Developers seem to have hit on a new trend: any game with a ragdoll to torture will keep people coming back. We%26rsquo;ve had Sumotori Dreams, where a jittery figure pounds on another, Flatout 2 where you send your character through the windscreen of a crashing car, and now we have Trials 2, where the fun comes from whacking a trail-bike rider until he falls to the ground and spasms in pain. It%26rsquo;s a Junior Kickstart-style trail-bike sim, where you manoeuvre your little biker and bike around improbable tracks, mostly failing in spectacular, teeth-grindingly painful ways. There are just four controls: to speed the bike and slow it down, and to shift your balance between the front and back - plus a Trackmania-style reset system so that you can hop back to the last checkpoint instantly when things go wrong.
Which is, of course, the point. Failure is an option, here. Aside from the occasional moment where everything comes together and you soar like a teen prodigy into the air, this is a game where you%26rsquo;ll aim for failure over success, simply because it%26rsquo;s so damn fun.
When you succeed, the level grinds to a halt, the leaderboard pops up and you click past it to the next level; when you fail there%26rsquo;s a grim splatter of particles and hilarious limb-flailing. There%26rsquo;s the face plant, where your front wheel misses the target or loses purchase and your rider%26rsquo;s face stops the precious bike from going any further. There%26rsquo;s the 360%26deg; face plant, much the same, but it comes after a failed attempt at being awesome and spinning in the air, bum over head. There%26rsquo;s the face whack, where timing and some twisted level design encourages you to go as fast as possible head first into an overhanging ledge. And there%26rsquo;s the reverse of all these moves, which involve the back of the head splitting open like an unlucky Olympic high-diver. There%26rsquo;s even a bail-out button that ejects the rider, so you can deliberately break as many bones as possible (which, by the way, the game counts for you).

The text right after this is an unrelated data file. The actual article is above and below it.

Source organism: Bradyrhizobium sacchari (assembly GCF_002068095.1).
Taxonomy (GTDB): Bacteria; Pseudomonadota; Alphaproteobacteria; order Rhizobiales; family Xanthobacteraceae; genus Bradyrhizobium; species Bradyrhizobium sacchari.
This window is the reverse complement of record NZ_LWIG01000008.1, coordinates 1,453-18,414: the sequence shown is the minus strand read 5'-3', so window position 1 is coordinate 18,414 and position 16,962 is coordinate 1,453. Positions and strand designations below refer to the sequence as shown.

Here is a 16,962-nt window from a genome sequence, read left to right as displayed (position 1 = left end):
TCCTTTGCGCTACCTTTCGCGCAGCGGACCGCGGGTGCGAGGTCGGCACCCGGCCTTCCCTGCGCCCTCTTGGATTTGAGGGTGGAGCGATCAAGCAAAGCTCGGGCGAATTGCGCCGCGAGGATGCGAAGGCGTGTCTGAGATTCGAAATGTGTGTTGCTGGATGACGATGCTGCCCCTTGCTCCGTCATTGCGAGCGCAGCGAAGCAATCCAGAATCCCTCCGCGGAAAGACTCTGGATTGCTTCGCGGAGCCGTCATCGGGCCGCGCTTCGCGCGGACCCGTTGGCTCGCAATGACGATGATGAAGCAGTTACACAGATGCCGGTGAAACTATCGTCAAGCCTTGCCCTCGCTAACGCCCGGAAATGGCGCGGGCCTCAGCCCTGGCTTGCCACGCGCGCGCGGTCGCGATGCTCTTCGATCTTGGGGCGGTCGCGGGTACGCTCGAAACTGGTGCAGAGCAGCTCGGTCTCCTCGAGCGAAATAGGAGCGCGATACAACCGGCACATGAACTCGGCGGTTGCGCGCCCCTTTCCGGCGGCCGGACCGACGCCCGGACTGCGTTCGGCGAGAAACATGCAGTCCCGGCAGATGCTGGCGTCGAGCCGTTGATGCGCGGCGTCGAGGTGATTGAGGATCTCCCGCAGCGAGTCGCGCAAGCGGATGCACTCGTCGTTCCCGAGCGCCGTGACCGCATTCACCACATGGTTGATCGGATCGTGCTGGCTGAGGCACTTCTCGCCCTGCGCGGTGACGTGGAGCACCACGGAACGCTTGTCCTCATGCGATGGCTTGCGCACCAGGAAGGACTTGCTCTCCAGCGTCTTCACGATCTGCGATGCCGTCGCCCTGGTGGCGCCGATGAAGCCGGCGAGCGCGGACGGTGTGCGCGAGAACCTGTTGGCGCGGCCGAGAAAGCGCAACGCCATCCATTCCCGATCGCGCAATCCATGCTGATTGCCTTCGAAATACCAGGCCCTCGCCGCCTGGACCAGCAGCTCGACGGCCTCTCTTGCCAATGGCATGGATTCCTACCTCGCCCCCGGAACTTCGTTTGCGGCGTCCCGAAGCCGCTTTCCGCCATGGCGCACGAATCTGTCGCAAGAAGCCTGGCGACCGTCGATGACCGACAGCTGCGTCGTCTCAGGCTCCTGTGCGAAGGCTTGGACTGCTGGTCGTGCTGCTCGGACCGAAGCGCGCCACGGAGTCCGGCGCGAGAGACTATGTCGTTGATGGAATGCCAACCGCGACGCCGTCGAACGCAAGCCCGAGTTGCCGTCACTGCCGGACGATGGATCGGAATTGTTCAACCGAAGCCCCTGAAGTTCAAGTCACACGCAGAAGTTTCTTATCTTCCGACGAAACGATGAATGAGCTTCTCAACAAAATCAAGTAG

It certainly plays to its strengths. As with Trackmania, there%26rsquo;s a worldwide scoreboard full of amazing run-throughs mocking your meagre attempts. You can view any of these and play against them, and they download in the blink of a hummingbird%26rsquo;s eye. The best runs approach a Zen-like understanding of the track that would make the level designer weep. There are also achievements and groups to join, all done with an easy inclusiveness that drags you into the online community before you realise you%26rsquo;re there. Hell, we accidentally whacked Tab and an IRC channel popped up.
Perhaps there are too few levels, and maybe, just maybe, the game%26rsquo;s a bit too demanding for people with high blood pressure, but it hits a niche spot-on and manages to shine as it does. Being developed from aFlash gamehasn%26rsquo;t hindered it at all; the core of the original remains, but with some spectacular polish and care on top. This might be a new route for people out there with a game idea in mind: get it out there into the browsers to make sure it%26rsquo;s what we want. The previous exposure hasn%26rsquo;t done Trials 2 any harm at all; it made us hungry for more.
Apr 30, 2008